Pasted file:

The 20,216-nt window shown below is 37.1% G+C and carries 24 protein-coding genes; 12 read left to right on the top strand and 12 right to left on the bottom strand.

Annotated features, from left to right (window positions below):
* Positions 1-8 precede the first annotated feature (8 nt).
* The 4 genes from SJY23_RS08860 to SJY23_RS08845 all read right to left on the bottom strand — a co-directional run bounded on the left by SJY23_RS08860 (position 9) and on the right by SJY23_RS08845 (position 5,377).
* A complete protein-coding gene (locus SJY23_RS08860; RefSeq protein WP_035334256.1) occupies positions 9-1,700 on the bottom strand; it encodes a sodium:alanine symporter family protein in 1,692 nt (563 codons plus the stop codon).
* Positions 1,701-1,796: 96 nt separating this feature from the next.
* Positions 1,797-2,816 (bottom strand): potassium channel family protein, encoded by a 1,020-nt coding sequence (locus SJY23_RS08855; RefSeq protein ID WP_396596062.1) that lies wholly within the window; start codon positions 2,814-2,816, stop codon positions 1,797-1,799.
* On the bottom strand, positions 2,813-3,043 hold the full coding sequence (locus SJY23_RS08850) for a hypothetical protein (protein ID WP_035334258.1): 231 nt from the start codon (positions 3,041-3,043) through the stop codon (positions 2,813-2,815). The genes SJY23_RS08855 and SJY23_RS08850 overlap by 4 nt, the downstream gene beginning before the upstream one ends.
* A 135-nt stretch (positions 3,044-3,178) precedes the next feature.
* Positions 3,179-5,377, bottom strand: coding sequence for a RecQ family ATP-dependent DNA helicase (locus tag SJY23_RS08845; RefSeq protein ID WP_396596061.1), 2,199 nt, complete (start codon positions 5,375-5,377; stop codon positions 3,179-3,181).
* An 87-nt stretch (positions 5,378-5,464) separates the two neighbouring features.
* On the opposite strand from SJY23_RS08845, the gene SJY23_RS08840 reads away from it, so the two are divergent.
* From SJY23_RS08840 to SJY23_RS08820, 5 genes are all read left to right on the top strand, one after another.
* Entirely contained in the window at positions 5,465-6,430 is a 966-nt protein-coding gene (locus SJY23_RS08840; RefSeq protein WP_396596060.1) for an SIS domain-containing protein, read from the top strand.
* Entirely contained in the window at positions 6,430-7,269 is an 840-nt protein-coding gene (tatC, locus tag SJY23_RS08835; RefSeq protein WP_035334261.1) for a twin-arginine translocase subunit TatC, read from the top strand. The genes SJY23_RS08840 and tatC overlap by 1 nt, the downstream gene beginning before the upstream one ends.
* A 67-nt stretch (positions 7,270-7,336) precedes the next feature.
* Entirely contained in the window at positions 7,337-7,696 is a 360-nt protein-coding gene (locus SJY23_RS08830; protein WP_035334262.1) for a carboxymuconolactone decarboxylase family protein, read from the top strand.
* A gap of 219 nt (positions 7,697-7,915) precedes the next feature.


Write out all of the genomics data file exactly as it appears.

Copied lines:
The 20,216-nt window shown below is 37.1% G+C and carries 24 protein-coding genes; 12 read left to right on the top strand and 12 right to left on the bottom strand.

Annotated features, from left to right (window positions below):
* Positions 1-8 precede the first annotated feature (8 nt).
* The 4 genes from SJY23_RS08860 to SJY23_RS08845 all read right to left on the bottom strand — a co-directional run bounded on the left by SJY23_RS08860 (position 9) and on the right by SJY23_RS08845 (position 5,377).
* A complete protein-coding gene (locus SJY23_RS08860; RefSeq protein WP_035334256.1) occupies positions 9-1,700 on the bottom strand; it encodes a sodium:alanine symporter family protein in 1,692 nt (563 codons plus the stop codon).
* Positions 1,701-1,796: 96 nt separating this feature from the next.
* Positions 1,797-2,816 (bottom strand): potassium channel family protein, encoded by a 1,020-nt coding sequence (locus SJY23_RS08855; RefSeq protein ID WP_396596062.1) that lies wholly within the window; start codon positions 2,814-2,816, stop codon positions 1,797-1,799.
* On the bottom strand, positions 2,813-3,043 hold the full coding sequence (locus SJY23_RS08850) for a hypothetical protein (protein ID WP_035334258.1): 231 nt from the start codon (positions 3,041-3,043) through the stop codon (positions 2,813-2,815). The genes SJY23_RS08855 and SJY23_RS08850 overlap by 4 nt, the downstream gene beginning before the upstream one ends.
* A 135-nt stretch (positions 3,044-3,178) precedes the next feature.
* Positions 3,179-5,377, bottom strand: coding sequence for a RecQ family ATP-dependent DNA helicase (locus tag SJY23_RS08845; RefSeq protein ID WP_396596061.1), 2,199 nt, complete (start codon positions 5,375-5,377; stop codon positions 3,179-3,181).
* An 87-nt stretch (positions 5,378-5,464) separates the two neighbouring features.
* On the opposite strand from SJY23_RS08845, the gene SJY23_RS08840 reads away from it, so the two are divergent.
* From SJY23_RS08840 to SJY23_RS08820, 5 genes are all read left to right on the top strand, one after another.
* Entirely contained in the window at positions 5,465-6,430 is a 966-nt protein-coding gene (locus SJY23_RS08840; RefSeq protein WP_396596060.1) for an SIS domain-containing protein, read from the top strand.
* Entirely contained in the window at positions 6,430-7,269 is an 840-nt protein-coding gene (tatC, locus tag SJY23_RS08835; RefSeq protein WP_035334261.1) for a twin-arginine translocase subunit TatC, read from the top strand. The genes SJY23_RS08840 and tatC overlap by 1 nt, the downstream gene beginning before the upstream one ends.
* A 67-nt stretch (positions 7,270-7,336) precedes the next feature.
* Entirely contained in the window at positions 7,337-7,696 is a 360-nt protein-coding gene (locus SJY23_RS08830; protein WP_035334262.1) for a carboxymuconolactone decarboxylase family protein, read from the top strand.
* A gap of 219 nt (positions 7,697-7,915) precedes the next feature.